Members of Purdue Pharma’s Sackler family will testify before Congress on the company’s role in the opioid epidemic.
Their testimony before the House Oversight and Reform Committee on Thursday will mark the first time in years that members of the family have been publicly questioned under oath on the company’s role in the opioid epidemic, which has killed nearly half a million people since 2000.
Rep. Carolyn MaloneyCarolyn MaloneyHillicon Valley — Presented by Xerox — EU calls out Russian hacking efforts aimed at member states House lawmakers ask Cyber Ninjas CEO to testify on Arizona audit House Oversight demands answers on CBP's treatment of Haitian migrants MORE (D-N.Y.), chairwoman of the committee, said documents show members of the Sackler family used the OxyContin business to “stretch” Purdue’s financial targets and increase earnings and pressured executives to grow the market for the opioid.
David Sackler, a former member of the company’s board of directors from 2012 and 2018, and Kathe Sackler, who served on the board from 1990 to 2018, will testify. Craig Landau, president and CEO of Purdue Pharma, will also testify.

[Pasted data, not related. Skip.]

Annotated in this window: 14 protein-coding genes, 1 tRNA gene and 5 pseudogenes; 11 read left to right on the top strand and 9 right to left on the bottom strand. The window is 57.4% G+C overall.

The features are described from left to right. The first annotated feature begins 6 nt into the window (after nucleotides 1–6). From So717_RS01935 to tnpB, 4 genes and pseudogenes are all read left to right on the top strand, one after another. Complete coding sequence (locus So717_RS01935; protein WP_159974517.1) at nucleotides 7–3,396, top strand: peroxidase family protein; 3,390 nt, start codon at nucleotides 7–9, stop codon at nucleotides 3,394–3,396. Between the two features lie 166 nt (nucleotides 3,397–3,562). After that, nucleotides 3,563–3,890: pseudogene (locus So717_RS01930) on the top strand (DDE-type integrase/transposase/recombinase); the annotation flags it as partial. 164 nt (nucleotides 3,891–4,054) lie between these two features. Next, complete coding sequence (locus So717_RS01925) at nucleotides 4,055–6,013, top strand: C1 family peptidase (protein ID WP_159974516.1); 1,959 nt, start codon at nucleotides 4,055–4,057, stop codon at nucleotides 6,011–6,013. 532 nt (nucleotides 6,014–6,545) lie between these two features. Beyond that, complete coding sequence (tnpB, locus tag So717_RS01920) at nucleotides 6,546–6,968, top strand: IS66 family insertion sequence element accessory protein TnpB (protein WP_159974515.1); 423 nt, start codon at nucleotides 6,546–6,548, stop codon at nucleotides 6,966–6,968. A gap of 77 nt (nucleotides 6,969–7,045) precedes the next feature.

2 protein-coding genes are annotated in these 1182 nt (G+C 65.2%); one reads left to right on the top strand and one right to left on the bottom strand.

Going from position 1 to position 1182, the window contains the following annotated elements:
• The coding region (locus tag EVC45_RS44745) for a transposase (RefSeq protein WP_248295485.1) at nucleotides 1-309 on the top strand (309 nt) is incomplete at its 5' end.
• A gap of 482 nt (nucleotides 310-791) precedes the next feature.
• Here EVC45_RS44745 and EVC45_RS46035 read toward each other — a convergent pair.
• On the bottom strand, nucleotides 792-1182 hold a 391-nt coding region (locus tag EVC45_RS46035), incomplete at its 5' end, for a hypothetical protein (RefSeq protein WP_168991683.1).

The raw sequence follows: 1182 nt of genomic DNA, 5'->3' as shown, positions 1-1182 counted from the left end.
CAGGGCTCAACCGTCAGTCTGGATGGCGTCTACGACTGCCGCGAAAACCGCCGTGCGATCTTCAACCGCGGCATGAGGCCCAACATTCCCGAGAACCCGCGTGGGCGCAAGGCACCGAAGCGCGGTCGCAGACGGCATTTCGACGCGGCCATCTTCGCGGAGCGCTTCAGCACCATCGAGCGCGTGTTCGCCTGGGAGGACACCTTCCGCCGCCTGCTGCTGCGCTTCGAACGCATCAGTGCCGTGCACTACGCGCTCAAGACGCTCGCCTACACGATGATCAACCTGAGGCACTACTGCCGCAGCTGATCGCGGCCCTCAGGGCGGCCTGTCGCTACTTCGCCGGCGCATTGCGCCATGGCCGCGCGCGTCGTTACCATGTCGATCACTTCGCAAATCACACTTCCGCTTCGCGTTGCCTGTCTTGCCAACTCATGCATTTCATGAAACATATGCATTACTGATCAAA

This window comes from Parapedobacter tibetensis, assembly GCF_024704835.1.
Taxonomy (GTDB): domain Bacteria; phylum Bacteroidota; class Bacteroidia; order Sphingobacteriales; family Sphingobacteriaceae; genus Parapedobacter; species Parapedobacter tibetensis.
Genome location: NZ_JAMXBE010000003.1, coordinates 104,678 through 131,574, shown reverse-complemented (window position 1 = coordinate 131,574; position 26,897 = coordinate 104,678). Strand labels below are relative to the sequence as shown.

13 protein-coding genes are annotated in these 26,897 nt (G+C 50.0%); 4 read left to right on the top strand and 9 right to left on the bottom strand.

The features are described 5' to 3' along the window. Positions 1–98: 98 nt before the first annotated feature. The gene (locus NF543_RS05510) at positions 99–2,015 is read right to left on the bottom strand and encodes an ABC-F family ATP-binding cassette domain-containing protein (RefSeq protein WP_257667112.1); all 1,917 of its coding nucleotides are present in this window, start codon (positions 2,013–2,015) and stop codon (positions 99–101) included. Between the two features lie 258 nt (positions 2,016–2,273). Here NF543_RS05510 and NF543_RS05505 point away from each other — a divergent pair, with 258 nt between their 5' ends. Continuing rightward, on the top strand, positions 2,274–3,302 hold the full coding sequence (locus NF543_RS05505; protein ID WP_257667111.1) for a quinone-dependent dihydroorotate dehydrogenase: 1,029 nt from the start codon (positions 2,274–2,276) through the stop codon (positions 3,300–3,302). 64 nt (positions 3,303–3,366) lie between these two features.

Purdue began selling OxyContin in 1996, misleadingly telling doctors that it has a low incidence of addiction.
The company pleaded guilty in 2007 to misleading the public about the risk of OxyContin, but sales of the drug continued.
Purdue and other drugmakers, distributors and pharmacy chains have been sued by 3,000 state and local governments over their roles in the opioid crisis.
Purdue Pharma pleaded guilty last month to criminal charges that it misled the federal government, reaching an $8.3 billion settlement with the Department of Justice.
Purdue will likely be reorganized into a public benefit corporation, with profits from future opioid sales funding programs that address the opioid crisis.